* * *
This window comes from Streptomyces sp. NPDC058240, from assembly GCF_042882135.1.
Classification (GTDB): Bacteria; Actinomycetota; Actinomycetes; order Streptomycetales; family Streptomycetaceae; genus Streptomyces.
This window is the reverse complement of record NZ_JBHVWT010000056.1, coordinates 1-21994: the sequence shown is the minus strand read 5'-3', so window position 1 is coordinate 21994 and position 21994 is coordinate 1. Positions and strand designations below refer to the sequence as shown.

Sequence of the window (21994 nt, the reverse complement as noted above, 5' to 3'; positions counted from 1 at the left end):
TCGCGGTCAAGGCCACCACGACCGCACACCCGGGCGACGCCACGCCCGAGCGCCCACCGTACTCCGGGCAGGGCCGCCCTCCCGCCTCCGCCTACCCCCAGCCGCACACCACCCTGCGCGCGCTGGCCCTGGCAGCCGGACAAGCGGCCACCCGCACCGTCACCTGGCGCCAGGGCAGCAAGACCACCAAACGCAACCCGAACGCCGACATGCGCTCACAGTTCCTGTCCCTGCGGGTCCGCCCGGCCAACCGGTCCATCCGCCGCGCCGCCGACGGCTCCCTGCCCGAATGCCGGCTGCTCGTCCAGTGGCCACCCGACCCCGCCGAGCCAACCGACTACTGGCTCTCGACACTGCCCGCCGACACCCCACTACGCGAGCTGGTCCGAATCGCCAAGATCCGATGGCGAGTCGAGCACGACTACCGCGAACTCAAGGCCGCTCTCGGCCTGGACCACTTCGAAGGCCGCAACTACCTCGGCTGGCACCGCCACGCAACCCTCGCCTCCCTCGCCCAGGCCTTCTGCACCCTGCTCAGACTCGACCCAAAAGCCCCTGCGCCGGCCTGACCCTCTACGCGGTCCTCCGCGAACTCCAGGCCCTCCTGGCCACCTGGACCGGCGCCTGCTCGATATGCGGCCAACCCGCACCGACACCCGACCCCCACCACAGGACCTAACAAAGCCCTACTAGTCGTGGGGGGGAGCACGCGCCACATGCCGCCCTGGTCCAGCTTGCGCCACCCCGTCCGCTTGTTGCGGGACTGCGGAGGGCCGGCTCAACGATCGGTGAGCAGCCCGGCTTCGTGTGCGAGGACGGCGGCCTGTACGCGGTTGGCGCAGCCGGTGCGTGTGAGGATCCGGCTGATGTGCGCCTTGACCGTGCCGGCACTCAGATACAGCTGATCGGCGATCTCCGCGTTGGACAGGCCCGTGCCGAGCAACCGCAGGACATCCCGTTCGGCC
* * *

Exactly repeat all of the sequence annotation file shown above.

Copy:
This window comes from Streptomyces sp. NPDC058240, from assembly GCF_042882135.1.
Classification (GTDB): Bacteria; Actinomycetota; Actinomycetes; order Streptomycetales; family Streptomycetaceae; genus Streptomyces.
This window is the reverse complement of record NZ_JBHVWT010000056.1, coordinates 1-21994: the sequence shown is the minus strand read 5'-3', so window position 1 is coordinate 21994 and position 21994 is coordinate 1. Positions and strand designations below refer to the sequence as shown.

Sequence of the window (21994 nt, the reverse complement as noted above, 5' to 3'; positions counted from 1 at the left end):
TCGCGGTCAAGGCCACCACGACCGCACACCCGGGCGACGCCACGCCCGAGCGCCCACCGTACTCCGGGCAGGGCCGCCCTCCCGCCTCCGCCTACCCCCAGCCGCACACCACCCTGCGCGCGCTGGCCCTGGCAGCCGGACAAGCGGCCACCCGCACCGTCACCTGGCGCCAGGGCAGCAAGACCACCAAACGCAACCCGAACGCCGACATGCGCTCACAGTTCCTGTCCCTGCGGGTCCGCCCGGCCAACCGGTCCATCCGCCGCGCCGCCGACGGCTCCCTGCCCGAATGCCGGCTGCTCGTCCAGTGGCCACCCGACCCCGCCGAGCCAACCGACTACTGGCTCTCGACACTGCCCGCCGACACCCCACTACGCGAGCTGGTCCGAATCGCCAAGATCCGATGGCGAGTCGAGCACGACTACCGCGAACTCAAGGCCGCTCTCGGCCTGGACCACTTCGAAGGCCGCAACTACCTCGGCTGGCACCGCCACGCAACCCTCGCCTCCCTCGCCCAGGCCTTCTGCACCCTGCTCAGACTCGACCCAAAAGCCCCTGCGCCGGCCTGACCCTCTACGCGGTCCTCCGCGAACTCCAGGCCCTCCTGGCCACCTGGACCGGCGCCTGCTCGATATGCGGCCAACCCGCACCGACACCCGACCCCCACCACAGGACCTAACAAAGCCCTACTAGTCGTGGGGGGGAGCACGCGCCACATGCCGCCCTGGTCCAGCTTGCGCCACCCCGTCCGCTTGTTGCGGGACTGCGGAGGGCCGGCTCAACGATCGGTGAGCAGCCCGGCTTCGTGTGCGAGGACGGCGGCCTGTACGCGGTTGGCGCAGCCGGTGCGTGTGAGGATCCGGCTGATGTGCGCCTTGACCGTGCCGGCACTCAGATACAGCTGATCGGCGATCTCCGCGTTGGACAGGCCCGTGCCGAGCAACCGCAGGACATCCCGTTCGGCC